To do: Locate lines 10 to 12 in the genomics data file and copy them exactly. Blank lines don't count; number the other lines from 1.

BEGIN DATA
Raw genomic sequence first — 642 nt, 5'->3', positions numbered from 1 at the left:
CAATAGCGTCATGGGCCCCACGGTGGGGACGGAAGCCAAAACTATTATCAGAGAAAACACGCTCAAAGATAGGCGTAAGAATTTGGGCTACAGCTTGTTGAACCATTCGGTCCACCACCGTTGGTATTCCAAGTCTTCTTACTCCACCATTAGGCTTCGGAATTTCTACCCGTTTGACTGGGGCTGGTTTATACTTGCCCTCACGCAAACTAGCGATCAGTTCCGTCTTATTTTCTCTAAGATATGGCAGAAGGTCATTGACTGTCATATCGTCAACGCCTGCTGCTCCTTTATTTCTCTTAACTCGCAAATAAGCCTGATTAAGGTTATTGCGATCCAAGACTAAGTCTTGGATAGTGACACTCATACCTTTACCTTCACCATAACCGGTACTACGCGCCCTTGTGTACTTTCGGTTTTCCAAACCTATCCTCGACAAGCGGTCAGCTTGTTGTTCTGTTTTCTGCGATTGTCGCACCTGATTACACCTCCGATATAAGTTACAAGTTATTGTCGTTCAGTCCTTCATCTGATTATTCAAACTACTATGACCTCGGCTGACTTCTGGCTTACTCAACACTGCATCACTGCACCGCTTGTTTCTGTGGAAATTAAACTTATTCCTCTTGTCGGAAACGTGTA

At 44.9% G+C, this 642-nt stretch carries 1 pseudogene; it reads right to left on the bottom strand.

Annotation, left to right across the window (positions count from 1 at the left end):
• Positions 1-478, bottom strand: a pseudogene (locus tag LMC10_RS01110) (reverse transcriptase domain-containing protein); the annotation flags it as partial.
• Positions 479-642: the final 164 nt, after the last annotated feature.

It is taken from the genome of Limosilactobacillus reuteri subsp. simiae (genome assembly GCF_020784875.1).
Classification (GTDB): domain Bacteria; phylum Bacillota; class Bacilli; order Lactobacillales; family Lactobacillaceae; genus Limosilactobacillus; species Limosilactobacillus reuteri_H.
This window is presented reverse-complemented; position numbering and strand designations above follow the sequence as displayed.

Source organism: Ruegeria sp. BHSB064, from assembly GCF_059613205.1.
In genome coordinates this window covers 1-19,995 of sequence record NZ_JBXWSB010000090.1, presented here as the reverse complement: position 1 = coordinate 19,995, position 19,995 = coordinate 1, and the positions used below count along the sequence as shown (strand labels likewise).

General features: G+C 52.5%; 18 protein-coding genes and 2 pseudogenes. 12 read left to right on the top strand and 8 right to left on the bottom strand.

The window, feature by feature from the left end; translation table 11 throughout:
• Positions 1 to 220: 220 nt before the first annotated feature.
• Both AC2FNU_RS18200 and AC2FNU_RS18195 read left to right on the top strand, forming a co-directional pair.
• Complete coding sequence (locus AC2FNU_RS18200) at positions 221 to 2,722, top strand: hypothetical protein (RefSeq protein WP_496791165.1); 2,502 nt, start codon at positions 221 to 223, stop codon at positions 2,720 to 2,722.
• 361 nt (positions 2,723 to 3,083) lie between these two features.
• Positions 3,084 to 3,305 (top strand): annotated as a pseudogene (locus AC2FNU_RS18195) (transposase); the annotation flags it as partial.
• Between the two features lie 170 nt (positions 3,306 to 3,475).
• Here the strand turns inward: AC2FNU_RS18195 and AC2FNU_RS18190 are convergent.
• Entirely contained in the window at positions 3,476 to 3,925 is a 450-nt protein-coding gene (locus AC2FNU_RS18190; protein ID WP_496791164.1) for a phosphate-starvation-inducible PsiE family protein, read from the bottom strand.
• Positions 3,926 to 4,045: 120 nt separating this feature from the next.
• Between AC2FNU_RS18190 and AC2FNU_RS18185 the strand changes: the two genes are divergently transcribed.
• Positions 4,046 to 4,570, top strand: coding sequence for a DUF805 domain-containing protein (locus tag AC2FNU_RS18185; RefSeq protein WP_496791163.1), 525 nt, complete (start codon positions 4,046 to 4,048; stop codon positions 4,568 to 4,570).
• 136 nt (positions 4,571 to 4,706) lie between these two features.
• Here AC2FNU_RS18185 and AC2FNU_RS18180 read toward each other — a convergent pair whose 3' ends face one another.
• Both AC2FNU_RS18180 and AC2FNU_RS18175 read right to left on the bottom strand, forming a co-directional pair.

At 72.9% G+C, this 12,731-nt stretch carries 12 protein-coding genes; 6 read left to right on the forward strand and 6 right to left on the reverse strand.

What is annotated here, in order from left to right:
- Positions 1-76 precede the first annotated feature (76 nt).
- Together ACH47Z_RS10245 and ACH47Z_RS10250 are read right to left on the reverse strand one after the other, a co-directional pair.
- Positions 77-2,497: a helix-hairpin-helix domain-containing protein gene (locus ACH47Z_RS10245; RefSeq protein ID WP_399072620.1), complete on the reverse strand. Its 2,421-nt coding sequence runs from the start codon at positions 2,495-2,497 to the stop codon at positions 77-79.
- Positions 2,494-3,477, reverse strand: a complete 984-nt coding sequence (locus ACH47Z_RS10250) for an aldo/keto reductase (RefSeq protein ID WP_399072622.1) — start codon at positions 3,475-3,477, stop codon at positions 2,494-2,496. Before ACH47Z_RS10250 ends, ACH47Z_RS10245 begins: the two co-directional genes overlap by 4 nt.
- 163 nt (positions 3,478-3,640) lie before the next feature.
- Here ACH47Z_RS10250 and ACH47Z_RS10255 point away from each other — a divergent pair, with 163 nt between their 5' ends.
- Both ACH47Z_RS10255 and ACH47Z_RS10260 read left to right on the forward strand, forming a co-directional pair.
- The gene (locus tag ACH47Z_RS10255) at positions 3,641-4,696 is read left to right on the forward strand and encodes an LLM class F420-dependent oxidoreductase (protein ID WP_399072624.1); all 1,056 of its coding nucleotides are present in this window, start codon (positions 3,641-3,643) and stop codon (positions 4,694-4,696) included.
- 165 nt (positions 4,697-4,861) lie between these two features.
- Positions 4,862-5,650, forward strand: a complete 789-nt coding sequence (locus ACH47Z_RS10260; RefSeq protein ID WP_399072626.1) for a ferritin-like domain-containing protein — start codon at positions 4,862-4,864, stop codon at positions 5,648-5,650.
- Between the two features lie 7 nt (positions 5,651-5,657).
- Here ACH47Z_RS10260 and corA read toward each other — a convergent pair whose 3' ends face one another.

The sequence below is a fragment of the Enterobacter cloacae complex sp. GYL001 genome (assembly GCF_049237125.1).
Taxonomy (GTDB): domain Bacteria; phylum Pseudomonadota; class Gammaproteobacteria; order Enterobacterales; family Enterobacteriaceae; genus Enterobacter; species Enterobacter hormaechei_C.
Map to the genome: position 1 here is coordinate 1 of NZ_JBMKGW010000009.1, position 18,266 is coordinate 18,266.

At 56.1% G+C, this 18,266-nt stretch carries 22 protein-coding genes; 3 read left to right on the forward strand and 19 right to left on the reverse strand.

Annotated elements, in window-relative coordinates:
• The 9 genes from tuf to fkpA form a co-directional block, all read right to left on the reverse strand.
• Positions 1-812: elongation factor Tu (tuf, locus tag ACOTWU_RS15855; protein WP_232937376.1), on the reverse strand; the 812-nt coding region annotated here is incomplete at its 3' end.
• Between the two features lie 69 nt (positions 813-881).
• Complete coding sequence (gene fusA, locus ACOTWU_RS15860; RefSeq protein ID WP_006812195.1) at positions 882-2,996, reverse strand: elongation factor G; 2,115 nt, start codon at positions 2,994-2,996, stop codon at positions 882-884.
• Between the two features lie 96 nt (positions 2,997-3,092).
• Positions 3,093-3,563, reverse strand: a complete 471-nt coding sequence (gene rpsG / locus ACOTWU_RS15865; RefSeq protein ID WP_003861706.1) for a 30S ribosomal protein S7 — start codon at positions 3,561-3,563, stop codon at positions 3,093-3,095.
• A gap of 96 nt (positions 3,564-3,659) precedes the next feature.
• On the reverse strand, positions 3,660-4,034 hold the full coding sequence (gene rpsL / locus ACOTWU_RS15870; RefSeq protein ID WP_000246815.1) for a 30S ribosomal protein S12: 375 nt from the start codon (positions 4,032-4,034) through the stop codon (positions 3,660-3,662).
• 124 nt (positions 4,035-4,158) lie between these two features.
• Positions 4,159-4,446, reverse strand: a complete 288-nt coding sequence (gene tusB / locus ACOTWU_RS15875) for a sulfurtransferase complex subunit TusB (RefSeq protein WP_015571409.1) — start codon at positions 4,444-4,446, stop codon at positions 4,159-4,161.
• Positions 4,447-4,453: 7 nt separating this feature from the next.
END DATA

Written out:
Source organism: Ruegeria sp. BHSB064, from assembly GCF_059613205.1.
In genome coordinates this window covers 1-19,995 of sequence record NZ_JBXWSB010000090.1, presented here as the reverse complement: position 1 = coordinate 19,995, position 19,995 = coordinate 1, and the positions used below count along the sequence as shown (strand labels likewise).

General features: G+C 52.5%; 18 protein-coding genes and 2 pseudogenes. 12 read left to right on the top strand and 8 right to left on the bottom strand.